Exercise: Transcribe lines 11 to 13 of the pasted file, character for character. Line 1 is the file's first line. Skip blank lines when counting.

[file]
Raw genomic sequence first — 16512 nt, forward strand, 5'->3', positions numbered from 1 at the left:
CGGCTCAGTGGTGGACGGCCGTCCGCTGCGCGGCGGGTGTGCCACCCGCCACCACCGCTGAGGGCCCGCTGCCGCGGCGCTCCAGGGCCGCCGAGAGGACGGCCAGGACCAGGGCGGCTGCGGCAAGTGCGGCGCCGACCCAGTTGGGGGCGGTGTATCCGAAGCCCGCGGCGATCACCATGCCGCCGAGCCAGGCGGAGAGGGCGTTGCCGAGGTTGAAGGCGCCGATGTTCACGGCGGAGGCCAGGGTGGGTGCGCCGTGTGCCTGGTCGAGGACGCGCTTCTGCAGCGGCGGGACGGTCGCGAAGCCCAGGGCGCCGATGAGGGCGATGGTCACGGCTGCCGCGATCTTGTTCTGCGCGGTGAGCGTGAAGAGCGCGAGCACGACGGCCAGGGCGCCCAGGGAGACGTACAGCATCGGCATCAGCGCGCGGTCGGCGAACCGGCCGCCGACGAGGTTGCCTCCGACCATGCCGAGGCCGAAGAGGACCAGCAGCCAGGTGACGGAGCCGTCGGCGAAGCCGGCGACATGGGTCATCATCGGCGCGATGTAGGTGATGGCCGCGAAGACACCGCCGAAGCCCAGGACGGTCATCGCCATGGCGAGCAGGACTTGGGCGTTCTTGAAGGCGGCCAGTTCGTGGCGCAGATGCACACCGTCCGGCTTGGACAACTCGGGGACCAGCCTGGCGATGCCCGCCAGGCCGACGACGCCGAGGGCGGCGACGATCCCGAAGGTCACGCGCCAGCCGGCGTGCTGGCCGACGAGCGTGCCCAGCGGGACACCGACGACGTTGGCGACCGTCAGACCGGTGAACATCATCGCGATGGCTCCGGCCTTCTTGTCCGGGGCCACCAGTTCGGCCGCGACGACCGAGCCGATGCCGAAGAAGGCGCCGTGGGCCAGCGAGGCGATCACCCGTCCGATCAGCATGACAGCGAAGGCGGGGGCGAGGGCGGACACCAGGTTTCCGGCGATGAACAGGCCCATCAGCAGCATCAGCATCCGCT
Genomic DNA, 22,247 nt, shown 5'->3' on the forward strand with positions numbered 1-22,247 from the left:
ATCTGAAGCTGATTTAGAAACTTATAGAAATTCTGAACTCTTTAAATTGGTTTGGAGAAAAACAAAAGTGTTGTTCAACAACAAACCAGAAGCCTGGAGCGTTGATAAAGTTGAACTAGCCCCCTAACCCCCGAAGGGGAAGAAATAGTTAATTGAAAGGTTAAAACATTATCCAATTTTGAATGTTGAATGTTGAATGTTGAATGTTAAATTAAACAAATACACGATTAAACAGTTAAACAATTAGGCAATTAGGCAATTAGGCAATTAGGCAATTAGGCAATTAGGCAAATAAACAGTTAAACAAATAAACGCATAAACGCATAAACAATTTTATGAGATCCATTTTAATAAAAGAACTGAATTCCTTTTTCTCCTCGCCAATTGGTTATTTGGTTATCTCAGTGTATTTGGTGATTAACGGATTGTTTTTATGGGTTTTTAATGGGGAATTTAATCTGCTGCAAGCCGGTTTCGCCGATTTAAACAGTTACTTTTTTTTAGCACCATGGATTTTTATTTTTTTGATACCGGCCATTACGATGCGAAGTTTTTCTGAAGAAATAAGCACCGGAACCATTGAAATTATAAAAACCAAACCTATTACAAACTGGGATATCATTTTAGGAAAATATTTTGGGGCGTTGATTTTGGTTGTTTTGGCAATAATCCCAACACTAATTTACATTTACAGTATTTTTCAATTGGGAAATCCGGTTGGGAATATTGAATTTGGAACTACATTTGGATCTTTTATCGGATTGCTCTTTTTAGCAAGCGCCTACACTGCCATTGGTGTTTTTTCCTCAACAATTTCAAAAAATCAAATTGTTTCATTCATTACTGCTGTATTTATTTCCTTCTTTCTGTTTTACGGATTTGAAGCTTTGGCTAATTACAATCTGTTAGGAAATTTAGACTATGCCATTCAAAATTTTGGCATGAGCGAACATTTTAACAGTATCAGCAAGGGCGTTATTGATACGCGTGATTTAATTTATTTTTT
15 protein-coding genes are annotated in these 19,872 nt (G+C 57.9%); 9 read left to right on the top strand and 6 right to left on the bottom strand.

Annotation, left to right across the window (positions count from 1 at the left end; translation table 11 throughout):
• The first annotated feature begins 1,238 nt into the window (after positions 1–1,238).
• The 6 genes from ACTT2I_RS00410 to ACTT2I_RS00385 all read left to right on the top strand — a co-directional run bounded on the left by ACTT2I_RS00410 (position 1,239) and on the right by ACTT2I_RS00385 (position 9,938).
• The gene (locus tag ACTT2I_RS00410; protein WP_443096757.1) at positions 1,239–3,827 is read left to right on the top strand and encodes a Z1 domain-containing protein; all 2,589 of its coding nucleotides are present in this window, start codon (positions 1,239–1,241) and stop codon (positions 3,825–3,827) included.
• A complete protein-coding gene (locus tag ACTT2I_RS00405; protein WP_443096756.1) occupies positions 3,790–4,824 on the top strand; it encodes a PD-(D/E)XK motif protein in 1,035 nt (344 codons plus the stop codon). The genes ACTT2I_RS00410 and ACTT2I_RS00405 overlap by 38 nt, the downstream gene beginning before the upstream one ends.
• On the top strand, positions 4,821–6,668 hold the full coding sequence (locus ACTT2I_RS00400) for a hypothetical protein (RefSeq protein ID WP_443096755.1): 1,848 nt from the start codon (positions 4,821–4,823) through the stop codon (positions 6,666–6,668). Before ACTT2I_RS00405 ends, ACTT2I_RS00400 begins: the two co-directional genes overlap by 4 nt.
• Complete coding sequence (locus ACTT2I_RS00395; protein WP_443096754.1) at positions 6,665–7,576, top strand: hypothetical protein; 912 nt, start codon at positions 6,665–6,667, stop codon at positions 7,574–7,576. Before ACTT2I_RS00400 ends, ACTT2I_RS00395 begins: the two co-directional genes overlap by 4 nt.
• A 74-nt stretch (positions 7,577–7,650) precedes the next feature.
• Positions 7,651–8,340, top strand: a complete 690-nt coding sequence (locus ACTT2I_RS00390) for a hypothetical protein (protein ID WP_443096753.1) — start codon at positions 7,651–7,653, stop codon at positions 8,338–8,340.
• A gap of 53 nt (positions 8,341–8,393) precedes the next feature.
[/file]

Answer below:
• On the top strand, positions 4,821–6,668 hold the full coding sequence (locus ACTT2I_RS00400) for a hypothetical protein (RefSeq protein ID WP_443096755.1): 1,848 nt from the start codon (positions 4,821–4,823) through the stop codon (positions 6,666–6,668). Before ACTT2I_RS00405 ends, ACTT2I_RS00400 begins: the two co-directional genes overlap by 4 nt.
• Complete coding sequence (locus ACTT2I_RS00395; protein WP_443096754.1) at positions 6,665–7,576, top strand: hypothetical protein; 912 nt, start codon at positions 6,665–6,667, stop codon at positions 7,574–7,576. Before ACTT2I_RS00400 ends, ACTT2I_RS00395 begins: the two co-directional genes overlap by 4 nt.
• A 74-nt stretch (positions 7,577–7,650) precedes the next feature.